Market framework

Definition of ‘renewable energy’

Is there any legal definition of what constitutes ‘renewable energy’ or ‘clean power’ (or their equivalents) in your jurisdiction?

‘Renewable energy resources’ are defined in the Renewable Energy Law as ‘natural sources of energy, which are non-depletable, and which may be used to produce electricity’. In practice, NREA considers that these include hydropower, wind and solar photovoltaics (PV), concentrated solar power (CSP), and biomass.

Framework

What is the legal and regulatory framework applicable to developing, financing, operating and selling power and ‘environmental attributes’ from renewable energy projects?

On 21 December 2014, Egypt published the Renewable Energy Law, identifying four main mechanisms to reach its renewable energy targets, which were:

  • state-owned projects with competitive bidding for engineering, procurement and construction contracts;
  • competitive bidding for build-own-operate contracts;
  • FIT programme; and
  • a merchant scheme, according to which independent power producers can enter into bilateral contracts to sell power directly to consumers using the national grid against wheeling and grid-access charges payable to the grid operator.

 

The Electricity Law requires projects set up for the generation, distribution or sale of electricity (including under any of the above schemes) to be developed through an Egyptian joint-stock company. Such a company must mainly seek a preliminary then a final licence from EgyptERA to be allowed to carry out its activities.

Government incentives

Does the government offer incentives to promote the development of renewable energy projects? In addition, has the government established policies that also promote renewable energy?

The government of Egypt offers a number of incentives and is putting in place favourable policies to promote the development of renewable energy projects in the country. Investment Law No. 72/2017, published on 31 May 2017, granted a special investment incentive to new projects generating renewable energy or depending on it or projects expansions by addition of new assets increasing the production capacity, consisting of a deduction of 30 per cent of the net taxable profits for the first seven years of the life of the project, subject to certain conditions such as the incentive value not exceeding 80 per cent of the paid-in capital until the start of the project’s operations, and the project company being established within three years from the date of entry into force of the Executive Regulations issued by Prime Ministerial Decree No. 2310/2017 (ie, from 29 October 2017). The Investment Law also creates a 2 per cent unified rate of customs duties for all equipment and machinery necessary for the establishment of the project (down from 5 per cent). Land may be allocated free of charge if the project company’s activity is deemed of a strategic interest; otherwise, 2 per cent of the production is generally payable yearly for land lease (based on Renewable Energy Law No. 203/2014).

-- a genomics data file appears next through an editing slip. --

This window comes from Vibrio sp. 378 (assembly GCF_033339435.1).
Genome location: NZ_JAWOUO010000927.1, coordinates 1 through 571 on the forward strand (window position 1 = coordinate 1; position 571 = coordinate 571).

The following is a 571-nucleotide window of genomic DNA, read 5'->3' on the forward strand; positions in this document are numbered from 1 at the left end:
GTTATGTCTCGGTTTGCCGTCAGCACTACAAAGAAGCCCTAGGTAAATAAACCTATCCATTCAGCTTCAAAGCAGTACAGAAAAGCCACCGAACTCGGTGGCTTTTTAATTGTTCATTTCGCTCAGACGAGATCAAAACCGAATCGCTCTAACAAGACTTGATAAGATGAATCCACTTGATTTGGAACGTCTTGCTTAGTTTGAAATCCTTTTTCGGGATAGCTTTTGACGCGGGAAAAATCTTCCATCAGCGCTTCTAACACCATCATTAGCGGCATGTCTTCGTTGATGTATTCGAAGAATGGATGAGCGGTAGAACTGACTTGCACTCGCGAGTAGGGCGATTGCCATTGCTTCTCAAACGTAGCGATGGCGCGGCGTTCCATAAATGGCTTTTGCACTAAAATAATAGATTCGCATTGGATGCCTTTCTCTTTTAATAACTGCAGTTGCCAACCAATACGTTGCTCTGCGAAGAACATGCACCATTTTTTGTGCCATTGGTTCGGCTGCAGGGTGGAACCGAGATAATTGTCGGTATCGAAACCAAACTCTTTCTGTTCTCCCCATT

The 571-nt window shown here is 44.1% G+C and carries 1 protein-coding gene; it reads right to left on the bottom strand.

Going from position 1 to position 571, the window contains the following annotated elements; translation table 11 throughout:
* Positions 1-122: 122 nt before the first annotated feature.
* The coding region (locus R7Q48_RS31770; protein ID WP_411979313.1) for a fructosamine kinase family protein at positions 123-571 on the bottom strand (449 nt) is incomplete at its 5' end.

In 2013, Egypt introduced a net-metering scheme to promote distributed solar power. The scheme allowed small-scale renewable energy projects in the residential and the industrial and commercial sectors (with a maximum capacity recently increased from 5MW to 20MW) to feed electricity into the low-voltage grid. Under the scheme, solar PV generation is credited against the user’s bill for consumption from the grid using a calculation method that credits surplus electricity in the consumers’ highest tariff bracket. In May 2020, EgyptERA revamped the net-metering scheme by virtue of Circular No. 2/2020, introducing a number of limitations for the projects established thereunder, including a requirement of the generation facility being located within the premises of the electricity consumer; the total capacity of net-metering solar power projects connected to any single distribution company not exceeding 1.5 per cent of the peak load of the distribution companies registered during the financial year preceding the contract; the total capacity generated from solar net-metering projects not exceeding 300MW (125MW for capacities up to 500kW and 100MW for capacities greater than 500kW and up to 20MW); the installed capacity of the met-metering facility not exceeding the maximum load of the consumer during the year preceding the commercial operation date of the facility; and a balancing charge being payable, among other requirements.